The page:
The UK Government talks of an ‘active’ state, but the recent Budget has scrapped the industrial strategy and signalled a return to austerity finances. Has the Treasury reasserted its traditional grip on growth policies – and what does this imply for the ambition of ‘levelling up’?
The UK’s Chancellor Rishi Sunak said he would do ‘whatever it takes’ to support the economy through the pandemic. Treasury figures reveal that pledge has come with a hefty price tag of around £352 billion over this year and next. Despite the scale of this fiscal support, though, last week’s UK budget contains indications that as the country looks forward to recovery in emerging from lockdown, the Chancellor is looking back to the austerity of the past.
The Budget sent the not entirely unexpected message that the Chancellor intends to ‘fix’ the public finances at the earliest opportunity. In the short-term the scale of spending has been accompanied by a significant fiscal stimulus through the so-called ‘super deduction’ to encourage corporate investment. Despite the headline stimulus, perhaps for reasons of ensuring a recovery takes hold, this budget contains a spending squeeze to come. There are expenditure cuts buried in the small print – not to mention a controversially low pay rise of 1% for nurses. The Chancellor has also scrapped the Industrial Strategy he inherited and the responsibility for growth, while the lead role on the Government’s levelling up agenda shifts from the Business, Enterprise and Industrial Strategy Department to the Treasury. Bolstered by the recent reappointment of its Permanent Secretary, Sir Tom Scholar, the Treasury’s dominance in Whitehall is reaffirmed.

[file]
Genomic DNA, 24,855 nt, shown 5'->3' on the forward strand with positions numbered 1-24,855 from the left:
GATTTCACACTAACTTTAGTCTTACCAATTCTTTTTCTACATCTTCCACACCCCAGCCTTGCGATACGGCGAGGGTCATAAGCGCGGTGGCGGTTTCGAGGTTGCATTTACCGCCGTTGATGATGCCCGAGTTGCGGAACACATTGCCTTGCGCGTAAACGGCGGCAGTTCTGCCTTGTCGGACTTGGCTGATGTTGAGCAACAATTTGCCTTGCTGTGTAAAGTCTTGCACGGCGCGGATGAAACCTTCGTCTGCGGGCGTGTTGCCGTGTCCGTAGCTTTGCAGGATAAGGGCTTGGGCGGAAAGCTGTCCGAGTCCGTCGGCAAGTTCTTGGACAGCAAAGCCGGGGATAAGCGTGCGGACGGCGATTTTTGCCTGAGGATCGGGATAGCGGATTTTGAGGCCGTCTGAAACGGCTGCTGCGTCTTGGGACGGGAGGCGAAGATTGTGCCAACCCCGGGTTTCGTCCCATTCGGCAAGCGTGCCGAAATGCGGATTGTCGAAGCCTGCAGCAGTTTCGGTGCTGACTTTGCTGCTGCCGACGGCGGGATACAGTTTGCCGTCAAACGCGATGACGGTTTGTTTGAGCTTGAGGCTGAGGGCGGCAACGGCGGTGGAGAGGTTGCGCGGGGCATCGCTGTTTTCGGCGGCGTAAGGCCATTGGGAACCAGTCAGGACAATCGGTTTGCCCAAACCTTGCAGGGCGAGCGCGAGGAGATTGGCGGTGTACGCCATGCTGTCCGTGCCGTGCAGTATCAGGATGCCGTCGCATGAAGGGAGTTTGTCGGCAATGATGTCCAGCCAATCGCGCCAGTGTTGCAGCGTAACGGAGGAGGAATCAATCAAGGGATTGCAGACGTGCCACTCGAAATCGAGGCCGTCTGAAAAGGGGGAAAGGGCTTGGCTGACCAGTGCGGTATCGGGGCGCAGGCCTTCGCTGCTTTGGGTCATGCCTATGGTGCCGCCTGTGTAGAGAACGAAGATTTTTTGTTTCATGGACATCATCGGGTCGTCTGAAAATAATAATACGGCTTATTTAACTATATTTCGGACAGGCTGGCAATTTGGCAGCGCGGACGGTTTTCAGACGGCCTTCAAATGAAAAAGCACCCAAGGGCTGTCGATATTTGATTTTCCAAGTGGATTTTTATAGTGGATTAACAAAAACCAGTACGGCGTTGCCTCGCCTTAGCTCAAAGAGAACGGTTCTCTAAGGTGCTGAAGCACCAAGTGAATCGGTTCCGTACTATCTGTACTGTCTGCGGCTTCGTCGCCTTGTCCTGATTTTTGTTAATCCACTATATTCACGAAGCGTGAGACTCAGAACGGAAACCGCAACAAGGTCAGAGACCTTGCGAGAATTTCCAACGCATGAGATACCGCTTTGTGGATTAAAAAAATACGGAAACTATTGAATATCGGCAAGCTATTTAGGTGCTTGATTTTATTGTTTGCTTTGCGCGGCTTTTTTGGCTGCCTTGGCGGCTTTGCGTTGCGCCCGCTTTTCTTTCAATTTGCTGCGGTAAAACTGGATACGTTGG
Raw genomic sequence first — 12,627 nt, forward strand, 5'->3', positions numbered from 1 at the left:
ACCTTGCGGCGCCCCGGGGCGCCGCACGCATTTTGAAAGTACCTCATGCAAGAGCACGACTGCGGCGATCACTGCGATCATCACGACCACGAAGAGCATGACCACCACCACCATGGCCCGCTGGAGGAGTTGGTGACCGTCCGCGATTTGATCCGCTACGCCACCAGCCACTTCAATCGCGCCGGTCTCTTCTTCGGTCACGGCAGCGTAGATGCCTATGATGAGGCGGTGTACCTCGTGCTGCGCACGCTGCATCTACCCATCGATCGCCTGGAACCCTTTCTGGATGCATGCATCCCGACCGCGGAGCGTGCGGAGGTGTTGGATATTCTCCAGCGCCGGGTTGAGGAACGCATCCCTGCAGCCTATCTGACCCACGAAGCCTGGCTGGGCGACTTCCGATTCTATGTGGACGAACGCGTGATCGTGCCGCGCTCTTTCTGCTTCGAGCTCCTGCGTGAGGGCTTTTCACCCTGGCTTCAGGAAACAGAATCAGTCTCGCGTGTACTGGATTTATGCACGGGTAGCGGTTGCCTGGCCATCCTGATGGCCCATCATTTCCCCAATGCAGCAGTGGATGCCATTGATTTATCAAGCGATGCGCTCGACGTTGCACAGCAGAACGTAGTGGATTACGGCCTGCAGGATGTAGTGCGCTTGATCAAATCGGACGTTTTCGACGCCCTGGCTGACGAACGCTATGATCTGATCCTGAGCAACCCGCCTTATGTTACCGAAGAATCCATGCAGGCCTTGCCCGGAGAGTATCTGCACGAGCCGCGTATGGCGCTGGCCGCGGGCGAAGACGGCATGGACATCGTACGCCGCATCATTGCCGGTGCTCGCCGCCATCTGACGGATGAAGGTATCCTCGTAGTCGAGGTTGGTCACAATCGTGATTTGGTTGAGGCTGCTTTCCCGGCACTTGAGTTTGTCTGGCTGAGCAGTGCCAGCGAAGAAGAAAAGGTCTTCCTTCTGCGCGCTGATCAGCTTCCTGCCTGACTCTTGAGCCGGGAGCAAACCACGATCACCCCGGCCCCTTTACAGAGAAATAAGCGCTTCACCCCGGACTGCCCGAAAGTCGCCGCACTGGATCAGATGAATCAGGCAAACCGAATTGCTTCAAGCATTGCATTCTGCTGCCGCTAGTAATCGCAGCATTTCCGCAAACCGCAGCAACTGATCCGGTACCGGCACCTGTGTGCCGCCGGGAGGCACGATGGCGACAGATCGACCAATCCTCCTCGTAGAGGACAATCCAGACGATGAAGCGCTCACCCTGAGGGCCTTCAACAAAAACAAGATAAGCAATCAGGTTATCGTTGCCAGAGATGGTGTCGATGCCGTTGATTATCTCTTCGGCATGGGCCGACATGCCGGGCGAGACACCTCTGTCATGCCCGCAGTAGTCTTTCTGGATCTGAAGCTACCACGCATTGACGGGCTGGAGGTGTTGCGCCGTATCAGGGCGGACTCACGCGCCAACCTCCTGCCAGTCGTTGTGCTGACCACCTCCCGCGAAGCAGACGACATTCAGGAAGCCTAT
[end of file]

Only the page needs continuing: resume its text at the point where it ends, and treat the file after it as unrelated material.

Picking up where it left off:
The Treasury was nimble and effective in its early response to the pandemic. It was suitably self-critical in its appraisal of its performance in the 2008 crisis and so is more attuned to managing the fallout of ‘once in a generation’ events. But the Treasury has long been criticised for its tendency for short-term thinking and economic reductionism. That, combined with a Conservative Party focused on ‘fiscal resilience’, means alarm bells are ringing for three reasons.
First, the Chancellor’s reliance on economic recovery is contingent on the easing of lockdown running smoothly. This is uncertain. In the short-term, the Office for Budget Responsibility (OBR) forecasts for the UK economy predict growth between 4-7 per cent in 2021 and 2022 respectively. But then growth is forecast to be a sluggish 1.6-1.7 per cent in the three years 2022-2025. Given the OBR’s form for over-optimism and the fact that Brexit will in all likelihood be a more costly hit to the economy over the next ten years, the medium to long-term risk for the public finances is very real.